Yoga and Autumn Part II

“What if I get bored?”  I asked Becky as we drove to our first Yoga session.

“You are not allowed!” She said.

Becky’s had a yoga mat as long as I’ve known her. For years, it sat in the basement or in the back of a closet. From time to time, she said we should do yoga. We had a DVD and the room. My lack of enthusiasm probably dampened any spark of ambition.

Then Becky pulled the nuclear option. She put money down on some community recreation yoga through the city of Plymouth, and if we didn’t go, we lost that money. Nothing like the economics of sunk costs to get me to try something.

We were doing Restorative Yoga, which sounded to me like a bunch of hooey. Lying down? I can do that at home, in bed, with a book!

I feared I would fall asleep during the class. Or fart. Or without the constant distractions of internet, TV, Becky or podcasts, the worst fate of all, having to listen to my inner demons list out all my fears and why I should give up because what’s the point.  Constant distraction is how I get through most days.

And energy drinks.

Stillness doesn’t come often. I’m afraid of it. There is some when we go on trips, but even nature is a welcome distraction away from myself. It’s hard to worry about the future when there’s a big ass tree with green, orange and red leaves all at the same time.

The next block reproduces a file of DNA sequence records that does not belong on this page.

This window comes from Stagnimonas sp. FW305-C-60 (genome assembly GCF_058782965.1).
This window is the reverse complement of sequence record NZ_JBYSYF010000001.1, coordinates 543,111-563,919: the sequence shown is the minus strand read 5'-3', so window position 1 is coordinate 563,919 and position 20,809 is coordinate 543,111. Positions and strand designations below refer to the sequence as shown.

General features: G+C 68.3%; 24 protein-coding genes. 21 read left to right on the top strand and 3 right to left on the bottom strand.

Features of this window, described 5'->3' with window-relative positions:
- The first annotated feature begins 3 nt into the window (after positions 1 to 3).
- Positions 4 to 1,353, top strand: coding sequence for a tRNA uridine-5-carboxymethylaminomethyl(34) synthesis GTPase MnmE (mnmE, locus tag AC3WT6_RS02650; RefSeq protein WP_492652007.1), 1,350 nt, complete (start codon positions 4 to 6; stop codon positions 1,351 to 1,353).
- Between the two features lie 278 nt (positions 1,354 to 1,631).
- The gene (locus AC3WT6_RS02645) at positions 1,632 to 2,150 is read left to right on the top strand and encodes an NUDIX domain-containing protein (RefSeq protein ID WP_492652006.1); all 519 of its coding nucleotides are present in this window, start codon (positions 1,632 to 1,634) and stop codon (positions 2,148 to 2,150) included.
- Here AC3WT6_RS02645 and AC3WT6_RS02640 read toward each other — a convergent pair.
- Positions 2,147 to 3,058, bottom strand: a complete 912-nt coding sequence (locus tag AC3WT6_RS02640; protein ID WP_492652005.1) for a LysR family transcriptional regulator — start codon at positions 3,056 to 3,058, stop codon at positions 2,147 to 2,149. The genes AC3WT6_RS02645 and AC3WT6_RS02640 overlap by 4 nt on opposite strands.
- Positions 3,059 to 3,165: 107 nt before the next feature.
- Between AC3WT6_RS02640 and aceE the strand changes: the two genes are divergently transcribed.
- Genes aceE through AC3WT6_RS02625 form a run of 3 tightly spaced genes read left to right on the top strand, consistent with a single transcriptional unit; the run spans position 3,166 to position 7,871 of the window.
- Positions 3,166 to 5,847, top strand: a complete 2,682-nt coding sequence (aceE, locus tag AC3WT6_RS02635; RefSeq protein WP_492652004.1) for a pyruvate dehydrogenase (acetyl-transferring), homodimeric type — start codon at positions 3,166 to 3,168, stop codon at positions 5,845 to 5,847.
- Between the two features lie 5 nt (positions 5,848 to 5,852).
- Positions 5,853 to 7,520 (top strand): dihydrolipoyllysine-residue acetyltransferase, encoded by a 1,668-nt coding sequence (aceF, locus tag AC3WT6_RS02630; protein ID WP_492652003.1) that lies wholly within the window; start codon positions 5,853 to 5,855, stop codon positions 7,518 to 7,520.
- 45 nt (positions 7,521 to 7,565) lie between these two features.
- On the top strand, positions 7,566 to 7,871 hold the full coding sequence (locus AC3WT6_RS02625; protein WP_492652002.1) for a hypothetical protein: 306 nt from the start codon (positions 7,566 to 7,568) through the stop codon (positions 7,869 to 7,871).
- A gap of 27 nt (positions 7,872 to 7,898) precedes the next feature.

tree colors
Not exactly on the same tree here, but I love the traffic light thing you guys are going for there.

Yoga though, yoga turned out to be very different.

First, Becky told me there was a sign in the bathroom that said everyone farts in yoga.

fart sign

That made me feel better and less afraid of that.

Restorative yoga isn’t about stretching, or strength, or anything but quieting the body for an hour. Poses are held for 15 minutes, which apparently allows the nervous system to figure things out and clear out the cobwebs. We didn’t even need yoga mats. They use blankets instead because why not.

It’s easy to focus on the stillness in restorative yoga. I lie there and listen to my body. Thoughts and fears try to get my attention, but just the act of lying there, breathing deep yoga breaths, sometimes with aroma therapy wafting through the air, keeps the demons mute. They yell the fears, but it’s like I have earplugs.

It’s about the most relaxing thing we’ve done. After the first session, Becky and I compared notes.

“It was like the relaxation I used to get from smoking, but without the horrible health problems!”

“It was like getting a massage, but I didn’t feel beat up afterward.”

feel the burn
This is my kind of workout!

For the past 8 weeks, we’ve been going Wednesday nights for about 75 minutes of yoga. We missed one week, and it felt awful. I’ve gone from apprehension and fear of it to it becoming one of the highlights of my week. I look forward to it pretty much every day starting on Sunday. Sometimes I slip into sleep for a few minutes. These are called Yoga naps.

We re-upped our community rec subscription for another set of 8 weeks. We’ll be going in the dark evenings now. A quiet way to end another busy, sometimes stress filled day at work.

Two weeks ago, I farted. Loud.

No one cared.

They were too busy being at peace with life.


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